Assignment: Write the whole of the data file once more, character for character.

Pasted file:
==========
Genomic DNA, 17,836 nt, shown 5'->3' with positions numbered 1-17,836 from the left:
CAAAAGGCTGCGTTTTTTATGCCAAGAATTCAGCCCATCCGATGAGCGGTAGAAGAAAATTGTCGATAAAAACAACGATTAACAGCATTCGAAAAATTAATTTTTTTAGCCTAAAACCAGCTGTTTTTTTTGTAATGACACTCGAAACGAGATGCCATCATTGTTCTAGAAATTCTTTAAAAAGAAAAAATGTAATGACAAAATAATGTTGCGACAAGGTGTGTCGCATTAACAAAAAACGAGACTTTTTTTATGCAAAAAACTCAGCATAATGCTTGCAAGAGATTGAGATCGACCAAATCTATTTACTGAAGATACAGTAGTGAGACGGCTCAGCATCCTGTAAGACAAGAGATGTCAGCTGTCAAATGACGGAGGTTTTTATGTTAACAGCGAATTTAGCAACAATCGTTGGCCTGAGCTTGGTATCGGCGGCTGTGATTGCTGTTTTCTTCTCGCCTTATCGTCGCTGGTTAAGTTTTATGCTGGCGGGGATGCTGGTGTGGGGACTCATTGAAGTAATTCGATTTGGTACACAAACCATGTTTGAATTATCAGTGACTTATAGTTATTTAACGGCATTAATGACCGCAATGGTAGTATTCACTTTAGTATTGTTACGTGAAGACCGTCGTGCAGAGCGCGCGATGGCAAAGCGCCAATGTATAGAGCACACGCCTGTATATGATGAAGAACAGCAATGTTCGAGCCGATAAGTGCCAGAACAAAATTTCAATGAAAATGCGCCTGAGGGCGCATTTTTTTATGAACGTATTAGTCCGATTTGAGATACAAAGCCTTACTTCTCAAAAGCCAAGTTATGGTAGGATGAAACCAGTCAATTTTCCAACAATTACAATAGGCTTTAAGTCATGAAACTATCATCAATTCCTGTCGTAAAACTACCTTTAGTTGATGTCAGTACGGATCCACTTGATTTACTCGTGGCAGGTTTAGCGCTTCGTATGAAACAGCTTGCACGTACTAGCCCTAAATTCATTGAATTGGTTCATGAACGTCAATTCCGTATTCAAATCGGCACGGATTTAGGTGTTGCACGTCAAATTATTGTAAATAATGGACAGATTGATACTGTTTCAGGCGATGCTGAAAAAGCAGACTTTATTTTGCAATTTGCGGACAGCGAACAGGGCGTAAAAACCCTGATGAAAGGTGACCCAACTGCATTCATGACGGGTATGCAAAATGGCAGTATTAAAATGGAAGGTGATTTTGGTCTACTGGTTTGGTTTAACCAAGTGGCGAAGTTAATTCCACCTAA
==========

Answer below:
Genomic DNA, 17,836 nt, shown 5'->3' with positions numbered 1-17,836 from the left:
CAAAAGGCTGCGTTTTTTATGCCAAGAATTCAGCCCATCCGATGAGCGGTAGAAGAAAATTGTCGATAAAAACAACGATTAACAGCATTCGAAAAATTAATTTTTTTAGCCTAAAACCAGCTGTTTTTTTTGTAATGACACTCGAAACGAGATGCCATCATTGTTCTAGAAATTCTTTAAAAAGAAAAAATGTAATGACAAAATAATGTTGCGACAAGGTGTGTCGCATTAACAAAAAACGAGACTTTTTTTATGCAAAAAACTCAGCATAATGCTTGCAAGAGATTGAGATCGACCAAATCTATTTACTGAAGATACAGTAGTGAGACGGCTCAGCATCCTGTAAGACAAGAGATGTCAGCTGTCAAATGACGGAGGTTTTTATGTTAACAGCGAATTTAGCAACAATCGTTGGCCTGAGCTTGGTATCGGCGGCTGTGATTGCTGTTTTCTTCTCGCCTTATCGTCGCTGGTTAAGTTTTATGCTGGCGGGGATGCTGGTGTGGGGACTCATTGAAGTAATTCGATTTGGTACACAAACCATGTTTGAATTATCAGTGACTTATAGTTATTTAACGGCATTAATGACCGCAATGGTAGTATTCACTTTAGTATTGTTACGTGAAGACCGTCGTGCAGAGCGCGCGATGGCAAAGCGCCAATGTATAGAGCACACGCCTGTATATGATGAAGAACAGCAATGTTCGAGCCGATAAGTGCCAGAACAAAATTTCAATGAAAATGCGCCTGAGGGCGCATTTTTTTATGAACGTATTAGTCCGATTTGAGATACAAAGCCTTACTTCTCAAAAGCCAAGTTATGGTAGGATGAAACCAGTCAATTTTCCAACAATTACAATAGGCTTTAAGTCATGAAACTATCATCAATTCCTGTCGTAAAACTACCTTTAGTTGATGTCAGTACGGATCCACTTGATTTACTCGTGGCAGGTTTAGCGCTTCGTATGAAACAGCTTGCACGTACTAGCCCTAAATTCATTGAATTGGTTCATGAACGTCAATTCCGTATTCAAATCGGCACGGATTTAGGTGTTGCACGTCAAATTATTGTAAATAATGGACAGATTGATACTGTTTCAGGCGATGCTGAAAAAGCAGACTTTATTTTGCAATTTGCGGACAGCGAACAGGGCGTAAAAACCCTGATGAAAGGTGACCCAACTGCATTCATGACGGGTATGCAAAATGGCAGTATTAAAATGGAAGGTGATTTTGGTCTACTGGTTTGGTTTAACCAAGTGGCGAAGTTAATTCCACCTAA